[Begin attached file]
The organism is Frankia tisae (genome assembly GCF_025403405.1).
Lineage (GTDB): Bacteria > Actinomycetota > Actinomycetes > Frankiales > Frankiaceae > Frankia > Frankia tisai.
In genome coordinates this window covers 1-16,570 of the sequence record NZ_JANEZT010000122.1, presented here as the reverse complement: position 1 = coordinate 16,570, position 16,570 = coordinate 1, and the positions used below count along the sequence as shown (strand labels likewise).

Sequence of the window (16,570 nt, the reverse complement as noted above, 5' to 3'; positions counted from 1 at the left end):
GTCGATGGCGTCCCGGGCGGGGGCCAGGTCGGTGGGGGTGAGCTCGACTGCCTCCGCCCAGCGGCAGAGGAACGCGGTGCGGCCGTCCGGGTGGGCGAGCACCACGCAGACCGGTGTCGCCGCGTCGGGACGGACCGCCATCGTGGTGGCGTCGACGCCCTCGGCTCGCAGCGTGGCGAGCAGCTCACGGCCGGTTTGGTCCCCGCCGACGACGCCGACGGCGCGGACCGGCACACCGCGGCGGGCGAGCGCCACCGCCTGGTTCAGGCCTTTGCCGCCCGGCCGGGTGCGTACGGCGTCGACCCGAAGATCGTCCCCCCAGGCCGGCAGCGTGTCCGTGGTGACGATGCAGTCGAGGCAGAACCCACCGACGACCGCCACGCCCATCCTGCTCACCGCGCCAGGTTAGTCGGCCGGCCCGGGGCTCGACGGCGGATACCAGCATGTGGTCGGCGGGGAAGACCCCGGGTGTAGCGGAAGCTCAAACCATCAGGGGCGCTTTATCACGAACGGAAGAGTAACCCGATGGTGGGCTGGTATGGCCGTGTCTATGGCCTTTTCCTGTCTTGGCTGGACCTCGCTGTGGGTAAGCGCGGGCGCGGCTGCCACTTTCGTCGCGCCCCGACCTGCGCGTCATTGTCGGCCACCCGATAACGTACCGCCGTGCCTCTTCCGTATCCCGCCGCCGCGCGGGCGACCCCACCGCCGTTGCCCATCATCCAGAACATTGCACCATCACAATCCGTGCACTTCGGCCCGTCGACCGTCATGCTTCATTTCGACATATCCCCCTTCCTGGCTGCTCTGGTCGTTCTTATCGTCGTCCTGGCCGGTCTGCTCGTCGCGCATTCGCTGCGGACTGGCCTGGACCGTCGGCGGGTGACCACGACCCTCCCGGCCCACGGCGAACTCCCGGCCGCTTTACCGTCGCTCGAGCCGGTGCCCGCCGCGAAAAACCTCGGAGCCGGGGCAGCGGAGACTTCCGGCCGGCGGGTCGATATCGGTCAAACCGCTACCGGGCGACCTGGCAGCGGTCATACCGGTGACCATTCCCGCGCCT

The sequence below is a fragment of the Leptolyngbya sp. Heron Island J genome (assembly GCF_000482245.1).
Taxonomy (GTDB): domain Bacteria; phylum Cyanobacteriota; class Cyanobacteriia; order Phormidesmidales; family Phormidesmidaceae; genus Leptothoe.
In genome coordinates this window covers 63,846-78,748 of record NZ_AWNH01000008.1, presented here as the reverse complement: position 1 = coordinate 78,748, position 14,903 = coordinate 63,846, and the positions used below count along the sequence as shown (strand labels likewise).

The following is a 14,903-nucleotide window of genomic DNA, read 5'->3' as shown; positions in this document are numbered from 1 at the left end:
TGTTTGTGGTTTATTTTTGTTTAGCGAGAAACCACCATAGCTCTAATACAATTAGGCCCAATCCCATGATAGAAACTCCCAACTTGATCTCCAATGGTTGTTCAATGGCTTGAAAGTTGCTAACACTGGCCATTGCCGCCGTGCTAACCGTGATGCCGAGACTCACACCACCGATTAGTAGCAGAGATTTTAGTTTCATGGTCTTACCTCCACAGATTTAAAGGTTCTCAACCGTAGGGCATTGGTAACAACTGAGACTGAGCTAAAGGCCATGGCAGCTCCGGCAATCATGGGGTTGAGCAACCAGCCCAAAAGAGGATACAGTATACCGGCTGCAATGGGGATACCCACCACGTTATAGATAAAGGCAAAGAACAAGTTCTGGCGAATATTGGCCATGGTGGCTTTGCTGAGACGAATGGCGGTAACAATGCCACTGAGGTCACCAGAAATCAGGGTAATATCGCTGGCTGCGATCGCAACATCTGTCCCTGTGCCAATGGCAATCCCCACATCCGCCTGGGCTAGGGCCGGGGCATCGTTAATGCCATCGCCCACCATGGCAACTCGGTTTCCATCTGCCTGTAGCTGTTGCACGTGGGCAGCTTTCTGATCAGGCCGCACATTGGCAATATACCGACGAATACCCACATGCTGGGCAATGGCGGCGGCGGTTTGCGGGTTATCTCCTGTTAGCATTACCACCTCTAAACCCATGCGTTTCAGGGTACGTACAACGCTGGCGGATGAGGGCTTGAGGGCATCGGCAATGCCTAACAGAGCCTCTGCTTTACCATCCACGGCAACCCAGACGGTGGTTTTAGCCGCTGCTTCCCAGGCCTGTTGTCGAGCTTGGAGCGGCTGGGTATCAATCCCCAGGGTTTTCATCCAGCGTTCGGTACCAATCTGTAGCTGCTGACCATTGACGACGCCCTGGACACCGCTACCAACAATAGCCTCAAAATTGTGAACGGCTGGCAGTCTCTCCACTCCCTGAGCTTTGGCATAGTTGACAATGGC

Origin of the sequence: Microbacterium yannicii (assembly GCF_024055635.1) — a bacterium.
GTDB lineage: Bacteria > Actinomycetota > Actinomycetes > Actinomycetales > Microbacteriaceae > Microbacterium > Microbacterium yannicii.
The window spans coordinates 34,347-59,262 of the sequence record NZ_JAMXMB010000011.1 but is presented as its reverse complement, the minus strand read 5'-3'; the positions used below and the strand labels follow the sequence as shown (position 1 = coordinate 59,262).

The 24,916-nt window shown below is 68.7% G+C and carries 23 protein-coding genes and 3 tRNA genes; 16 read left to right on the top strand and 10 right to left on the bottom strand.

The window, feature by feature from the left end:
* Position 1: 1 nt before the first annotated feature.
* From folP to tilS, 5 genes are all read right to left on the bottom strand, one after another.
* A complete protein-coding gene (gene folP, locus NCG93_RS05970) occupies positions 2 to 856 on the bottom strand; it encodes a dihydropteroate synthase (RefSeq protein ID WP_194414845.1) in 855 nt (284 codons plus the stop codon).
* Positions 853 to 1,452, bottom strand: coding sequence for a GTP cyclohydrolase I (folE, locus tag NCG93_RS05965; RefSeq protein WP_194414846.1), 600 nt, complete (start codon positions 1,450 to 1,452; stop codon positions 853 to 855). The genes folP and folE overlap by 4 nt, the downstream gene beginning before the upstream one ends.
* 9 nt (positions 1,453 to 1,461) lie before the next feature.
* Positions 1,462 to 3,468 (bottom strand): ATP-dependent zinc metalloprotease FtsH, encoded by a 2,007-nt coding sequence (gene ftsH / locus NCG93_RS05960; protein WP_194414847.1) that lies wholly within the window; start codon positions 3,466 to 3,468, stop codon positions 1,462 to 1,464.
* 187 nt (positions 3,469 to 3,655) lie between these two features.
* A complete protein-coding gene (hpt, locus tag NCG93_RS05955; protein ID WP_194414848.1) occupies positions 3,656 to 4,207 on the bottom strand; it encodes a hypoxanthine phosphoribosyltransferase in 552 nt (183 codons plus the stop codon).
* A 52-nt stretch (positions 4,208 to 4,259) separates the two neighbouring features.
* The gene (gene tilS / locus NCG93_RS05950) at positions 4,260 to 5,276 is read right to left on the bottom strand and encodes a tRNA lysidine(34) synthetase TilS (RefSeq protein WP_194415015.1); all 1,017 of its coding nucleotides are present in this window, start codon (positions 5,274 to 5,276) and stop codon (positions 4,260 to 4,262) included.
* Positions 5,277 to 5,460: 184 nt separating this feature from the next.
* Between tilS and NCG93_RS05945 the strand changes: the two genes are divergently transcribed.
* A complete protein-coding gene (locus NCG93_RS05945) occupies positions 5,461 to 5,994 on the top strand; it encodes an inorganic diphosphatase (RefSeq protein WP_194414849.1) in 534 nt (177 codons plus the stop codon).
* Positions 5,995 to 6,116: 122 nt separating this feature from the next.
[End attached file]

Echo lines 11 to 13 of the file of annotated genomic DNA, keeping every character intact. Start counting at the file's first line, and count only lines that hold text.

Origin of the sequence: Microbacterium yannicii (assembly GCF_024055635.1) — a bacterium.
GTDB lineage: Bacteria > Actinomycetota > Actinomycetes > Actinomycetales > Microbacteriaceae > Microbacterium > Microbacterium yannicii.
The window spans coordinates 34,347-59,262 of the sequence record NZ_JAMXMB010000011.1 but is presented as its reverse complement, the minus strand read 5'-3'; the positions used below and the strand labels follow the sequence as shown (position 1 = coordinate 59,262).